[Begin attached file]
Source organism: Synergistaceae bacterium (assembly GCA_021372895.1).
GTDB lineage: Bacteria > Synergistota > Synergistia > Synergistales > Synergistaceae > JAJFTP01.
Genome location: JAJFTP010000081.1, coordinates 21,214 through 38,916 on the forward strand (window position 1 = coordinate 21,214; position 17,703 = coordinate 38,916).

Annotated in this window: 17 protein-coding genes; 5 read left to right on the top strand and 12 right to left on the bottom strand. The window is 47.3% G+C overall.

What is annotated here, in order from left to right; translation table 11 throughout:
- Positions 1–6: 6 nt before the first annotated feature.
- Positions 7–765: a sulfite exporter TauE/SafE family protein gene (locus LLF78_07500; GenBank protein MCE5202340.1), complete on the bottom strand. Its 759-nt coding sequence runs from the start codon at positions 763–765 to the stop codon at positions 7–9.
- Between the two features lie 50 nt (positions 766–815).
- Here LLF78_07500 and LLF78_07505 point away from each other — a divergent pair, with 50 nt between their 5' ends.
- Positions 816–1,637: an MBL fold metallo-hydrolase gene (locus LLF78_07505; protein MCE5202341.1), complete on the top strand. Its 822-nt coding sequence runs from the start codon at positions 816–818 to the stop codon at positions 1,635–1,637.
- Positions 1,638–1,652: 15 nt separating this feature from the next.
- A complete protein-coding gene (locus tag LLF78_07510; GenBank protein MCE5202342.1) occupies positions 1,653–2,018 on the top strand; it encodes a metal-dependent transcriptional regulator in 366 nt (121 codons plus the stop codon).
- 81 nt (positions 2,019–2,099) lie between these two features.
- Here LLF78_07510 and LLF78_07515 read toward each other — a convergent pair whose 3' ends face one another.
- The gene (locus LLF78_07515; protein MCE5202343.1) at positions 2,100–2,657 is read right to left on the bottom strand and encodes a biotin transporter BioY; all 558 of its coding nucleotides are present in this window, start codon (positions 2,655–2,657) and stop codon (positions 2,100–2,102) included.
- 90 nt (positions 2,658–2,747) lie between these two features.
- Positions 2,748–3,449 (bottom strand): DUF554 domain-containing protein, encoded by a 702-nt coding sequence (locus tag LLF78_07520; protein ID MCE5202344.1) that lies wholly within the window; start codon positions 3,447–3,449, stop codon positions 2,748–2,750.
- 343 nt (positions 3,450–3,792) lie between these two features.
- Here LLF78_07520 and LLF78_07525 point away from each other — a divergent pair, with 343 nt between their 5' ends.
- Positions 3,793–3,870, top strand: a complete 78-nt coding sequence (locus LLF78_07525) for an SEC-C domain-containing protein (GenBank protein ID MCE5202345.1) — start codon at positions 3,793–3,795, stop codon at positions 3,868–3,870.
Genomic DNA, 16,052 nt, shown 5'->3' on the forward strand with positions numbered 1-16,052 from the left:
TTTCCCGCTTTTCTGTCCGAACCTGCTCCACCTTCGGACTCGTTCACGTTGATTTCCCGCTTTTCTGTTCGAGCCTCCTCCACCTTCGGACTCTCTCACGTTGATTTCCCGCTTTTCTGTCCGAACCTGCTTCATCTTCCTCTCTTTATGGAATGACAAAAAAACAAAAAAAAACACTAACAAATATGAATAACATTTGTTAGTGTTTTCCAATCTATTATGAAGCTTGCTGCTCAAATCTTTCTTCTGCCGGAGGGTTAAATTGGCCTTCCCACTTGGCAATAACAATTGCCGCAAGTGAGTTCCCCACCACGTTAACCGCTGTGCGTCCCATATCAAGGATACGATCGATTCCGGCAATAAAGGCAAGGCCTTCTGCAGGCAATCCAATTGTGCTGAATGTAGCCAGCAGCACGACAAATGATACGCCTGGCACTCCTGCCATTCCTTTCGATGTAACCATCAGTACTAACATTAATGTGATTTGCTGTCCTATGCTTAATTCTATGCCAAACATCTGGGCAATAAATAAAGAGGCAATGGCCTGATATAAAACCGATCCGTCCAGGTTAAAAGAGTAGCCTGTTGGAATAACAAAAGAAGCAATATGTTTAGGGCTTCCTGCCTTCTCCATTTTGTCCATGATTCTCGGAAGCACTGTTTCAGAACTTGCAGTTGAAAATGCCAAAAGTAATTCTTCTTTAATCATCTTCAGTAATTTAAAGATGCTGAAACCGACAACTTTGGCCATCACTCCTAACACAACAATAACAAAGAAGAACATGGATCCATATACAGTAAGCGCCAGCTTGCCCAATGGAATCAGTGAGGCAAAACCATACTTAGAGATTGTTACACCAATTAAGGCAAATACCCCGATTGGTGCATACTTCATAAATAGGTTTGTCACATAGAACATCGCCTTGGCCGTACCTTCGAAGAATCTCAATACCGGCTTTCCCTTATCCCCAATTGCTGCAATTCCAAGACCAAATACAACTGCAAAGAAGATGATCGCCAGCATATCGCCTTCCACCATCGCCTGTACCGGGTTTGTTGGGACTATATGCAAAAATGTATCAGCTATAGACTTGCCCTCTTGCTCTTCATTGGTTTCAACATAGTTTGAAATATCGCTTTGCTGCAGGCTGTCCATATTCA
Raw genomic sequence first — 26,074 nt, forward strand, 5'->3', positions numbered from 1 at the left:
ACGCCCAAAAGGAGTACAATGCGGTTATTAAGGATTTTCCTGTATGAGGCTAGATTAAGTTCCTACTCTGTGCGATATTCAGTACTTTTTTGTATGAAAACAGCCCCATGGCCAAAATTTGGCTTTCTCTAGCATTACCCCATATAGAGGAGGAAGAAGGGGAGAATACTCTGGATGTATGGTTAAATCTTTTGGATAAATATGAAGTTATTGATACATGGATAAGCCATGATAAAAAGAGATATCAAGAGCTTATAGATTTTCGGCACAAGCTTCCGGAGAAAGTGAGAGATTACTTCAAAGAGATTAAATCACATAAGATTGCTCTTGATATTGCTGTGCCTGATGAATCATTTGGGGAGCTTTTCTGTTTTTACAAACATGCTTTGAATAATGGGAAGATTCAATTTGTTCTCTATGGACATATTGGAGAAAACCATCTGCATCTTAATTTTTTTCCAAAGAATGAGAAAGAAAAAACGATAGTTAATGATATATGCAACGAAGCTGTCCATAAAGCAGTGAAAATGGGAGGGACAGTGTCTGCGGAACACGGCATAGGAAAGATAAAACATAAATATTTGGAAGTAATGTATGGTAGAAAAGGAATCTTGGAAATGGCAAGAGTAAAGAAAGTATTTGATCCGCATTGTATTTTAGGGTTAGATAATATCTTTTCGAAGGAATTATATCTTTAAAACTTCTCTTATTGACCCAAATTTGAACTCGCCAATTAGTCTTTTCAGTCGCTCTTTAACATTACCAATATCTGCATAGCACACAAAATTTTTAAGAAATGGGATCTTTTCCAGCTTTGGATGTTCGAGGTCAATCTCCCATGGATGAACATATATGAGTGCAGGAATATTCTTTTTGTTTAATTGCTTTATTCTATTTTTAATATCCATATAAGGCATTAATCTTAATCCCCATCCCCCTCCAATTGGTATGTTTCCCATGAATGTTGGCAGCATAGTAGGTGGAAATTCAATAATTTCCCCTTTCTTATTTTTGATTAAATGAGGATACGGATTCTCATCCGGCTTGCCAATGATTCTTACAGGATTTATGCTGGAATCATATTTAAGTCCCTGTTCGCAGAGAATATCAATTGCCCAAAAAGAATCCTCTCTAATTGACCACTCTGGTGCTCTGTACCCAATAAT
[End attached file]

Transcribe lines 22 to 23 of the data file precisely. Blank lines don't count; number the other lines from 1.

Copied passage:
TTTCCCGCTTTTCTGTCCGAACCTGCTCCACCTTCGGACTCGTTCACGTTGATTTCCCGCTTTTCTGTTCGAGCCTCCTCCACCTTCGGACTCTCTCACGTTGATTTCCCGCTTTTCTGTCCGAACCTGCTTCATCTTCCTCTCTTTATGGAATGACAAAAAAACAAAAAAAAACACTAACAAATATGAATAACATTTGTTAGTGTTTTCCAATCTATTATGAAGCTTGCTGCTCAAATCTTTCTTCTGCCGGAGGGTTAAATTGGCCTTCCCACTTGGCAATAACAATTGCCGCAAGTGAGTTCCCCACCACGTTAACCGCTGTGCGTCCCATATCAAGGATACGATCGATTCCGGCAATAAAGGCAAGGCCTTCTGCAGGCAATCCAATTGTGCTGAATGTAGCCAGCAGCACGACAAATGATACGCCTGGCACTCCTGCCATTCCTTTCGATGTAACCATCAGTACTAACATTAATGTGATTTGCTGTCCTATGCTTAATTCTATGCCAAACATCTGGGCAATAAATAAAGAGGCAATGGCCTGATATAAAACCGATCCGTCCAGGTTAAAAGAGTAGCCTGTTGGAATAACAAAAGAAGCAATATGTTTAGGGCTTCCTGCCTTCTCCATTTTGTCCATGATTCTCGGAAGCACTGTTTCAGAACTTGCAGTTGAAAATGCCAAAAGTAATTCTTCTTTAATCATCTTCAGTAATTTAAAGATGCTGAAACCGACAACTTTGGCCATCACTCCTAACACAACAATAACAAAGAAGAACATGGATCCATATACAGTAAGCGCCAGCTTGCCCAATGGAATCAGTGAGGCAAAACCATACTTAGAGATTGTTACACCAATTAAGGCAAATACCCCGATTGGTGCATACTTCATAAATAGGTTTGTCACATAGAACATCGCCTTGGCCGTACCTTCGAAGAATCTCAATACCGGCTTTCCCTTATCCCCAATTGCTGCAATTCCAAGACCAAATACAACTGCAAAGAAGATGATCGCCAGCATATCGCCTTCCACCATCGCCTGTACCGGGTTTGTTGGGACTATATGCAAAAATGTATCAGCTATAGACTTGCCCTCTTGCTCTTCATTGGTTTCAACATAGTTTGAAATATCGCTTTGCTGCAGGCTGTCCATATTCA
Raw genomic sequence first — 26,074 nt, forward strand, 5'->3', positions numbered from 1 at the left: